Unlike cannabis, where consumers and patients buy a regulated product from dispensaries that must be used off-site, state regulated psychedelic proposals mirror FDA’s approach by regulating centers where individuals may only access psychedelics on site. Despite the decriminalization of possession, the Colorado law does not create a way for residents to purchase regulated psychedelics for use at home. In fact, requiring on-site consumption of legal psychedelics has impeded access considerably by producing long waitlists and increasing the cost of psychedelics. Due to the extended length of time of many psychedelic experiences, the thousands of dollars it can cost per session can be mostly attributed to compensating the facilitators.

Individuals who experience mental illness and are searching for relief and hearing about the potential of psychedelic therapy may also fall prey to untrustworthy or, worse, abusive guides. The threat of abuse in psychedelic therapy, particularly sexual abuse, is also prevalent in medicalized settings. The observed increase in suggestibility—that is, the increased potential for an individual to be highly influenced when using psychedelics—only adds to the potential for abuse when access to a substance is tied to a specific therapeutic relationship. When abuse happens in situations where illicit psychedelics are present, there is no potential for oversight or recourse for victims who are afraid of admitting to illegal activity.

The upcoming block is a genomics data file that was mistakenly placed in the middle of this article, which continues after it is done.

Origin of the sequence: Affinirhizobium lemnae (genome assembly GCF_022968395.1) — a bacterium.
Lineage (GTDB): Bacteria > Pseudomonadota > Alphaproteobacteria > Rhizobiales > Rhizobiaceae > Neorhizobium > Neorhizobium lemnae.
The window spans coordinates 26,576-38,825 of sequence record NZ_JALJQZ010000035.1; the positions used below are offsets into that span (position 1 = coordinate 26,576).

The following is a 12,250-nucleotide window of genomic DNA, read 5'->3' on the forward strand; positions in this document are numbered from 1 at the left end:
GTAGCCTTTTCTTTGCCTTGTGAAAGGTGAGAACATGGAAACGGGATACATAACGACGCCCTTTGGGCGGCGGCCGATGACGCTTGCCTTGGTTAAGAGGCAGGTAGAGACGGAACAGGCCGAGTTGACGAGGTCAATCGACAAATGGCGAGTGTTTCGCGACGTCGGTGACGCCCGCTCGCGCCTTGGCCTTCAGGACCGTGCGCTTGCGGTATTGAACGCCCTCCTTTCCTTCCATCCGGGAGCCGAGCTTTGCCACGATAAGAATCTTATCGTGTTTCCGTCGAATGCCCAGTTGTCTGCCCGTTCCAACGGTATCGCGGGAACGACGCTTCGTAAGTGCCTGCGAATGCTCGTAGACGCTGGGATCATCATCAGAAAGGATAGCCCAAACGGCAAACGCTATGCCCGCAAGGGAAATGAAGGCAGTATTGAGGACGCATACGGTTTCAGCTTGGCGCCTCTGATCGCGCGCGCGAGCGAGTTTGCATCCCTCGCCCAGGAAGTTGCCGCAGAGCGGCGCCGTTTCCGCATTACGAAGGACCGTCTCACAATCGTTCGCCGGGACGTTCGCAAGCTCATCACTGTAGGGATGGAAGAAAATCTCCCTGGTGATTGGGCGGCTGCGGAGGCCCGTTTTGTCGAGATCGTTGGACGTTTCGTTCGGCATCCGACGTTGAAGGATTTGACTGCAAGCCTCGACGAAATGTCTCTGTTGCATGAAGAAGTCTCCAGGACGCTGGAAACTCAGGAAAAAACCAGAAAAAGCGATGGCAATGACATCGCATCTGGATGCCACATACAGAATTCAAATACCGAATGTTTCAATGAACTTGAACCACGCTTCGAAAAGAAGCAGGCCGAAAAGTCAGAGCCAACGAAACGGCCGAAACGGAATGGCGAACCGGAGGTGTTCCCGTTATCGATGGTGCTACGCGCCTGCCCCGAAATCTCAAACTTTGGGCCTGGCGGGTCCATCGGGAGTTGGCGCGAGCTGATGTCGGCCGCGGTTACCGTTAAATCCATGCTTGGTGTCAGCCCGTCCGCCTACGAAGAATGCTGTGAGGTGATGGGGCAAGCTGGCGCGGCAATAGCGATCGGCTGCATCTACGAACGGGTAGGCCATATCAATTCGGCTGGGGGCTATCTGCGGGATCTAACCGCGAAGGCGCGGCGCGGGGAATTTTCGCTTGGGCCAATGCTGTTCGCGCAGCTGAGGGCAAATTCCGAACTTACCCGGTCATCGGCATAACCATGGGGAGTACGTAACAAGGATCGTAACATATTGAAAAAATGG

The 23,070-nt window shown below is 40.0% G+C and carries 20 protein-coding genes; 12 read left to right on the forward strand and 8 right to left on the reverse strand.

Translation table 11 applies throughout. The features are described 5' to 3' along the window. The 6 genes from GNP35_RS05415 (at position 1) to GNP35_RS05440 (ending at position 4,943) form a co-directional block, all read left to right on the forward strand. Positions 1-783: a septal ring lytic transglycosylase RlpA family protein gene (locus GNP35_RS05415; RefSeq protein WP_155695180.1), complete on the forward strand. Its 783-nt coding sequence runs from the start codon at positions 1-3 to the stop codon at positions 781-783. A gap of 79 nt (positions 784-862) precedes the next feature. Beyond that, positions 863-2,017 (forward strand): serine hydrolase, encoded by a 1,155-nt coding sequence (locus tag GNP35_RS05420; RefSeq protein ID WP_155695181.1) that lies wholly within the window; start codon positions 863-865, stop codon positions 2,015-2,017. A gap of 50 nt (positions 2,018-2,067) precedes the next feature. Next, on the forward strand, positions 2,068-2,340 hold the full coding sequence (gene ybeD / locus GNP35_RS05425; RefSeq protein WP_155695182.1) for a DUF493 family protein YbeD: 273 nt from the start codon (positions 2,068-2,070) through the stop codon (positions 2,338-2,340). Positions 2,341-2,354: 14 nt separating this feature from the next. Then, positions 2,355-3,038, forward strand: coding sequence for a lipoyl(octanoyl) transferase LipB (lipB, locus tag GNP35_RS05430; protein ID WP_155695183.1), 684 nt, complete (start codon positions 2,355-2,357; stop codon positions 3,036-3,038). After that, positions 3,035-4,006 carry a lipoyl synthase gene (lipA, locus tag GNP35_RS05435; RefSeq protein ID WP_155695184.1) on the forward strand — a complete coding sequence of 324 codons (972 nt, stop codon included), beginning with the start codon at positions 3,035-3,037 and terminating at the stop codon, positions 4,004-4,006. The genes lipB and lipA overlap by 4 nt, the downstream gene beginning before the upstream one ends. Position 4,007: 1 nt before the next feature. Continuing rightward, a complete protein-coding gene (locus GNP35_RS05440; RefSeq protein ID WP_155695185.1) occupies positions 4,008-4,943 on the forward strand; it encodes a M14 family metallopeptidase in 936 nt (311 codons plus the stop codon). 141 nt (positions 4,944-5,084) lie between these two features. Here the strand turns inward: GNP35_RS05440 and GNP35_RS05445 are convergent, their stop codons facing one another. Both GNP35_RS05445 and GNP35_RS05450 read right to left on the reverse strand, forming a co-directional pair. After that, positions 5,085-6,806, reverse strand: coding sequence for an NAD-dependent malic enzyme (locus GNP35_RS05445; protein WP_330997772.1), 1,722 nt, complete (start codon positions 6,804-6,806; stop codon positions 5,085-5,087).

Creating dispensaries would address these pressing issues and further the states’ interest in promoting public health by allowing interested consumers to access safely the substances they want. In addition, creating a legal access point for psychedelics would remove a barrier for victims of abuse to report since the substance would be accessed legally. Dispensaries could also create an additional potential revenue source from activity that is already occurring. This additional revenue could help to fund psychedelic regulation and address the issue of funding, which has already come up in Oregon.

But this proposal is not without challenges. As long as psychedelics remain illegal at the federal level, even if certain formulations are rescheduled with FDA approval, limitations on taxes and banking will continue to frustrate the success of state regulated psychedelic access models. There is also no official federal policy of nonenforcement, as exists in the case of medical cannabis.

“Set and setting,” a term commonly used in the psychedelic ecosystem to describe the impact on the patient’s psychedelic experience of both the setting where the medicine is consumed and the mindset of the patient, also poses questions for the dispensary model.

If we create psychedelic dispensaries, it may become more difficult to ensure that individuals will use these substances safely. But analyses of psychedelic policy should acknowledge that people are already using these substances. Criminalizing or limiting access to these substances does not mean that people will not use them, it just makes the use less safe.

In addition to decriminalizing drugs, it is important to develop pathways for safe supply.

Even if there are negative health effects associated with the use of certain drugs, it is safer for those drugs to be regulated. Our society has accepted this when it comes to tobacco, alcohol, and cannabis. It is time to do the same with psychedelics. While we are at it, maybe we should consider creating pathways for safe supply of all drugs?